PROVO Around BYU, they call it "Marriott Magic."
That's one explanation for the Cougars' amazing dominance at the Marriott Center. Or maybe it refers to the way they made Air Force disappear Saturday night during an overwhelming second-half surge.
BYU broke open what had been a tight game and raced to a 76-57 victory over the Falcons to move a step closer to capturing its second consecutive Mountain West Conference regular-season championship.
Oh, yeah, and the Cougars won (yawn) their 46th consecutive game at home, which is the longest homecourt winning streak in the country.
With about four minutes remaining in the first half, however, it appeared the Falcons were poised to threaten that streak. BYU was nursing a 26-24 advantage before scoring the final six points of the first half and the first 10 points of the second half. Suddenly, it was 42-24 for the Cougars.
"We opened it up and the floodgates kind of opened and we started pouring it on," said BYU center Trent Plaisted, who scored a game-high 20 points in only 26 minutes of action.
But the Cougars were far from finished at that point. They went on to outscore the Falcons 21-7 over the next six minutes and took their biggest lead of 32 points 63-31 at the 10-minute mark of the second half after a Jonathan Tavernari 3-pointer. That capped a 37-7 run that spanned 15 minutes.
Now you see Air Force. Now you don't.
Speaking of "Marriott Magic," Tavernari turned in an impressive sleight-of-hand play himself during that big scoring spurt. The sophomore from Brazil had a no-look, two-hands-over-the-head backward pass to Plaisted under the basket that resulted in a resounding dunk it also drew a foul for a 3-point play and prompted a thunderous roar from the crowd of 17,427.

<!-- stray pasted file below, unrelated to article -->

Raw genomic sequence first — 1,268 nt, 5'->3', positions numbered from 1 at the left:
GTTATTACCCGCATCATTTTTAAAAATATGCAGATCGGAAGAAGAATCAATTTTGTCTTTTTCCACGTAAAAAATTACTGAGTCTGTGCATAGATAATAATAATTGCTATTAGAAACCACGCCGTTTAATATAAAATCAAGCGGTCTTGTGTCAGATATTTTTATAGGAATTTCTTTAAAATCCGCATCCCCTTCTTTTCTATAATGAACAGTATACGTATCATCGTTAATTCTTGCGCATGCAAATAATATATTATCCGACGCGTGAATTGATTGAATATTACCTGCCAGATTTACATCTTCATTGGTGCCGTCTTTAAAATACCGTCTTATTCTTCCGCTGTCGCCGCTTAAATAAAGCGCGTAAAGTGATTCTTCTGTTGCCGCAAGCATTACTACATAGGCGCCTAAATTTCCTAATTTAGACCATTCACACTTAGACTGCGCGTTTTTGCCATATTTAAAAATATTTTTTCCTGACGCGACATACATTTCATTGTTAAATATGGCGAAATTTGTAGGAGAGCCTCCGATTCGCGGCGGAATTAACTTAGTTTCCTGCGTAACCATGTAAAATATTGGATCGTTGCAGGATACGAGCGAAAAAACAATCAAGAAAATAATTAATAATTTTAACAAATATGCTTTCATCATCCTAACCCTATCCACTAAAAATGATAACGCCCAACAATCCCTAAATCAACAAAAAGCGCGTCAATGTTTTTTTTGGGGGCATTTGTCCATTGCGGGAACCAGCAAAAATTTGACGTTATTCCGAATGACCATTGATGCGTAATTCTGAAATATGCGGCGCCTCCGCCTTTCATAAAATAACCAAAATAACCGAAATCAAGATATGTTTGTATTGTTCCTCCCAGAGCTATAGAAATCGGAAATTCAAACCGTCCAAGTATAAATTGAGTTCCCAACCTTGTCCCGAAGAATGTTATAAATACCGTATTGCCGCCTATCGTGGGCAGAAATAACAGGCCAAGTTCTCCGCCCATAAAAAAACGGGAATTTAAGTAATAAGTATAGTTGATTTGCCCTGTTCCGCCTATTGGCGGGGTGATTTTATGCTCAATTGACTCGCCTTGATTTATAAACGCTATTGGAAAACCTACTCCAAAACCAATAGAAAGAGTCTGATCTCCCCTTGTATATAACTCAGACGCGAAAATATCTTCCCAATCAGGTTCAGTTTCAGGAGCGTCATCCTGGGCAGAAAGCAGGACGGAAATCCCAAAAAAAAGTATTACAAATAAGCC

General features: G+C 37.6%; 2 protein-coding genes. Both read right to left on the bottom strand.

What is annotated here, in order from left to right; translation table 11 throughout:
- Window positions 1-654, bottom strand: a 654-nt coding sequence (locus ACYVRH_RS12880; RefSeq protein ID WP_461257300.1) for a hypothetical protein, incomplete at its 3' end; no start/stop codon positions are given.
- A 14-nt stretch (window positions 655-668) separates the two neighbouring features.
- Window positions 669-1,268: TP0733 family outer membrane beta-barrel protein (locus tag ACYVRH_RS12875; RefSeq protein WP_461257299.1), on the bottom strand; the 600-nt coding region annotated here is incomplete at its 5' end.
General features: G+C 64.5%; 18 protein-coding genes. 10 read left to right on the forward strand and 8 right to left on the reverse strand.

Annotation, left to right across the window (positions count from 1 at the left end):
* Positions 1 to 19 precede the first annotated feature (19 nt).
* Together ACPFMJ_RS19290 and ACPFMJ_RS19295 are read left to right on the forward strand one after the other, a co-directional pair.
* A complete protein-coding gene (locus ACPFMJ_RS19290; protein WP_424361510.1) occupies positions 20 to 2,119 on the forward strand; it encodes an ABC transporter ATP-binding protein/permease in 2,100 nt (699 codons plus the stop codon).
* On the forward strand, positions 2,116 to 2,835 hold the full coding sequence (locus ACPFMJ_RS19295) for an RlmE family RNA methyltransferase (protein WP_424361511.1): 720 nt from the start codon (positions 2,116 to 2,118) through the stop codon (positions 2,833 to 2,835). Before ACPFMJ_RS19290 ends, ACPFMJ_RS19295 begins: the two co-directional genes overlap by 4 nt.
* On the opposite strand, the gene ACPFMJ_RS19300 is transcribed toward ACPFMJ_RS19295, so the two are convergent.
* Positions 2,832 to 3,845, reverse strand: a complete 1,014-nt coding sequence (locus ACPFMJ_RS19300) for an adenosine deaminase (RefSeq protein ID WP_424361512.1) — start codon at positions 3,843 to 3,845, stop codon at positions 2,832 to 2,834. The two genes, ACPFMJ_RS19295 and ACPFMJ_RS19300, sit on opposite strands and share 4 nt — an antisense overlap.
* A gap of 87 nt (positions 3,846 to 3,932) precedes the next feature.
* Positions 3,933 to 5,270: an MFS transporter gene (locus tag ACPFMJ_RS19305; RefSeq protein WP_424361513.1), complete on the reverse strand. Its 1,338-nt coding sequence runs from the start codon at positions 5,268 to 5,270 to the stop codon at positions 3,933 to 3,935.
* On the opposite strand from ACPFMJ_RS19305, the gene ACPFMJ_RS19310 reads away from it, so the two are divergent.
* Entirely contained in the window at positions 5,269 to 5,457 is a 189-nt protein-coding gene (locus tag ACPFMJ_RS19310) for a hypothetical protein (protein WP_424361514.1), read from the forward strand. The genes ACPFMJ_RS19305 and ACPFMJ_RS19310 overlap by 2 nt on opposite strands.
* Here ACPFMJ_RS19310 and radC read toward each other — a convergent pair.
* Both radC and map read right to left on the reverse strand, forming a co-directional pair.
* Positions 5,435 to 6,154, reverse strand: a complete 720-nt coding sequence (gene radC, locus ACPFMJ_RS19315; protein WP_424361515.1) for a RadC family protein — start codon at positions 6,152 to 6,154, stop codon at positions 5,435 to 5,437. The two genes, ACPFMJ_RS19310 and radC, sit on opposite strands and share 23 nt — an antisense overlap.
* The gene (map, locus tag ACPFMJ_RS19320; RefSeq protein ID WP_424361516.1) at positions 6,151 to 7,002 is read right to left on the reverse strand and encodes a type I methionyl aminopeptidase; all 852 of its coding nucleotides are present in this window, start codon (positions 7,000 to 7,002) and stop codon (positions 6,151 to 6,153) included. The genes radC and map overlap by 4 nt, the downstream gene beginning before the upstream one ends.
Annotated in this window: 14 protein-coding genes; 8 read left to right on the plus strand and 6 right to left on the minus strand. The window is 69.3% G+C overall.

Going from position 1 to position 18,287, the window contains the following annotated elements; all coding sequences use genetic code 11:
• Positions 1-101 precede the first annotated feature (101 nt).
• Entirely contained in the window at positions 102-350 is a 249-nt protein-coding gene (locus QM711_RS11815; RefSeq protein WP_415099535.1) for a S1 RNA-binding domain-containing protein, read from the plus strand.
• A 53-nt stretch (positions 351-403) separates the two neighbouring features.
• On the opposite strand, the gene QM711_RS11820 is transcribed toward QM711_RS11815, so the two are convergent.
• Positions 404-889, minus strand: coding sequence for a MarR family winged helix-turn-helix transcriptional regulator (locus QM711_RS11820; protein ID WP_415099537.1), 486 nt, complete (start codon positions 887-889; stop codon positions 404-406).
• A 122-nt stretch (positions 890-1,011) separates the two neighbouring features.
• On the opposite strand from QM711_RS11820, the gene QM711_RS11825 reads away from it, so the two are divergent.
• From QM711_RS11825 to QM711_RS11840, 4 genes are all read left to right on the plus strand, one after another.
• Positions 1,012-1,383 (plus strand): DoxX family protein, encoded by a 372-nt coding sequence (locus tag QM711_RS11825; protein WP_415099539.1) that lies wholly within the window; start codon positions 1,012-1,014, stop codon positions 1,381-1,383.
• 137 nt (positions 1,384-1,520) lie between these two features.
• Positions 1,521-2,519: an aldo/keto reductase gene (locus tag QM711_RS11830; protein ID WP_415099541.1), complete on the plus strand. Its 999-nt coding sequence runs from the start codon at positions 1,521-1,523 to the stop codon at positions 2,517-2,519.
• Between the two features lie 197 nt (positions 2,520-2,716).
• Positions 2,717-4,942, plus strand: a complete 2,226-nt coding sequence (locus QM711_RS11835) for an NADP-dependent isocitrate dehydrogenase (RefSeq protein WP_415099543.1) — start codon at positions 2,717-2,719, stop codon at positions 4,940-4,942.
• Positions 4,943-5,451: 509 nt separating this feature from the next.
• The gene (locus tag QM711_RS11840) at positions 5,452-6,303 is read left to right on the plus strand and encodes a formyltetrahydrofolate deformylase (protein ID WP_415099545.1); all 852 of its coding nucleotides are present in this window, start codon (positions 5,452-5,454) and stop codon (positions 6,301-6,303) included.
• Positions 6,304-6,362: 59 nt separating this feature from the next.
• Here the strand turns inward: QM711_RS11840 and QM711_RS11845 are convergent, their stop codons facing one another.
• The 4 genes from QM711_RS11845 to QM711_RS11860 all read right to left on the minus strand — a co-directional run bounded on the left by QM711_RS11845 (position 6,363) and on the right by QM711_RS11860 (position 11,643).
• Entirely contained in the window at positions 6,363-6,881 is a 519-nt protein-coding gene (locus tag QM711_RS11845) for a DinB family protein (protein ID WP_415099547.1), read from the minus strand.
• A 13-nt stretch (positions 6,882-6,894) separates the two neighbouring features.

"We don't actually practice it, but I knew it was coming because I know JT. It was a great pass," Plaisted said. "He deserves that basket. Those were his two points. I was lucky enough to finish."
"I was going to pass him the ball somehow," Tavernari explained. "It was a little anticipation. It worked and the crowd went wild. I'll see that on Coach (Dave) Rose's (TV) show Sunday night."
So what fueled that huge scoring output?
"I thought we came out in the second half and played with a lot of confidence," Rose said. "Defensively, we were more aggressive, especially from the weak side and we were able to help on a lot of the penetration that hurt us in the first half. We were able to push the ball and aggressively attack the basket offensively."
"It was a lot of really good team play," Plaisted said. "I know I was the recipient of a lot of good passes, especially from JT. I think that was the story of the whole night, especially in the second half. Guys were sharing the ball, giving up a good shot for a better shot. It kind of took hold throughout our whole team."
Air Force scored only one field goal over the first 10 minutes of the second half, and Tavernari credited the defense for the way BYU was able to pull away from another opponent.
"The defensive end is going to determine how far we go this season," Tavernari said. "Defense is the most important thing. Defense wins championships. Even I've bought into that."
Senior guard Tim Anderson scored the Falcons' first five points of the game and scored nine points in the first half. But the Cougars held him scoreless in the second half.
"Overall, I thought we played well in the first half, but we got out of control and couldn't control BYU in the second half," said Air Force coach Jeff Reynolds, whose team shot only 31 percent. "We just couldn't make our shots."
BYU point guard Ben Murdock, who suffered an ankle sprain in the win over New Mexico earlier in the week, started and played 26 minutes. He scored three points and added four assists, a block and a steal."He's one of the toughest kids I've ever met in my life. Him and (guard) Sam Burgess," Tavernari said. "The water in Utah is really strong or something. Those two kids are like Rocky Balboa. They're so tough and they're role models for us. I never had a doubt in my heart that Ben would play. He played well."